Conservatives should not need Joe the Plumber to prove their middle class bona fides. We are naturally the party of the middle, and we don’t need gimmicks to prove it. Demographically, Democrats rely on being the party of the upper sixth and the lower third, while Republicans tend to do better with everyone in between. When we start losing the middle class and the suburbs, we lose big like we did in 2008.
Put another way, Republicans thrive as the party of normal Americans — the people in the middle culturally and economically. This is true of our leadership as well — we have a history of nominating figures who came first from outside politics. Our base is the common-sense voter in the middle who bought a house she could afford and didn’t lavishly overspend in good times and who is now subsidizing the person who didn’t.
Outside of the ridiculous statement about the Republicans being the party of “normal Americans” (whatever Mr. Ruffini thinks that means) and failing to acknowledge that the most famed Republican president of the past two generations wasn’t just an outsider to politics but came from that place that conservatives love to hate because of people like this, I think I’d like to buy Patrick a copy of Red State, Blue State, Rich State, Poor State so he can get the economics behind his ideology straight.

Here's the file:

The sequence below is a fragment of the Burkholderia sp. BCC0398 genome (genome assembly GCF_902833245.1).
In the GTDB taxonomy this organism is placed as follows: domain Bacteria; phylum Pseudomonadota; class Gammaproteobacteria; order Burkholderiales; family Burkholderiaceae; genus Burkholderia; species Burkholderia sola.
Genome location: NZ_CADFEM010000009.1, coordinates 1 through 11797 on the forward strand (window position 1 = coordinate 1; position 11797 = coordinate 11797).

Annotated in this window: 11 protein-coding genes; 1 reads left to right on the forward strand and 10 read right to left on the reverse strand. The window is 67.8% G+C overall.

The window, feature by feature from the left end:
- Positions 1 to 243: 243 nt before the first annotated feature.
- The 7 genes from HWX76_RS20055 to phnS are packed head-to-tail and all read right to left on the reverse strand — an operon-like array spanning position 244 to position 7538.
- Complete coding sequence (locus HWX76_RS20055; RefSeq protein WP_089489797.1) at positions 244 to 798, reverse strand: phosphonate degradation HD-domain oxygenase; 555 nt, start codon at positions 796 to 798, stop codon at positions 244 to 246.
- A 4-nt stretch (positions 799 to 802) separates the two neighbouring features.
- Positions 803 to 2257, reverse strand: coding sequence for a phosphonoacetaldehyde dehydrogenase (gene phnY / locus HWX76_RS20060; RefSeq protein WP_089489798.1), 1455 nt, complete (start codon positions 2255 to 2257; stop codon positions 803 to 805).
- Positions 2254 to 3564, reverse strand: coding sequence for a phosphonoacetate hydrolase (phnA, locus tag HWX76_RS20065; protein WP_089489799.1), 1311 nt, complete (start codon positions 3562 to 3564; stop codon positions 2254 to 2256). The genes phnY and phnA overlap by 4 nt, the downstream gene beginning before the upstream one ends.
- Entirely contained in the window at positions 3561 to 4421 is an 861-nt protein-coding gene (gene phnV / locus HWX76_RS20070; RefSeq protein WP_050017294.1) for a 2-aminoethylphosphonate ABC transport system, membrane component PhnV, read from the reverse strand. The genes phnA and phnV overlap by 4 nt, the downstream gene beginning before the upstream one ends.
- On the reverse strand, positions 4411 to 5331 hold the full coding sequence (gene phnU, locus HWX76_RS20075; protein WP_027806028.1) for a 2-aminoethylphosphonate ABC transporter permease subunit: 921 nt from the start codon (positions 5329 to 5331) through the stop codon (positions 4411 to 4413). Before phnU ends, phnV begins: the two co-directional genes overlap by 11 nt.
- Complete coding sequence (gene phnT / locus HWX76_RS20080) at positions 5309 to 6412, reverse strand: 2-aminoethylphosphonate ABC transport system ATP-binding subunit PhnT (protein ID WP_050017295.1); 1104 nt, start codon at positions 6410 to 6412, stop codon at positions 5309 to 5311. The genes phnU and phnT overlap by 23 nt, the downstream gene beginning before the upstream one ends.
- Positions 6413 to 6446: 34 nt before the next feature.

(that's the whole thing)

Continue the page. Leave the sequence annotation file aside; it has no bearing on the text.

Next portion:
Here’s just a couple of facts from the book that might help clear things up a bit:
Myth: A political divide exists between working-class “red America” and rich “blue America.”
Fact: Within any state, more rich people vote Republican. The real divide is between higher-income voters in red and blue states.
Myth: Rich people vote for the Democrats.
Fact: George W. Bush won more than 60 percent of high-income voters.
The Republicans are not, and have not been, the party of the middle class since…I don’t know when. The last 8 years have shown just how out of touch the GOP is with the “normal Americans–the people in the middle culturally or economically”. The American public, in consecutive elections, rejected the theories that the right has sworn by for years. And don’t give me the deal about the branding. It’s the product that’s the problem.
And here is a conservative dismantling Ruffini’s argument if you’d like a more comprehensive takedown.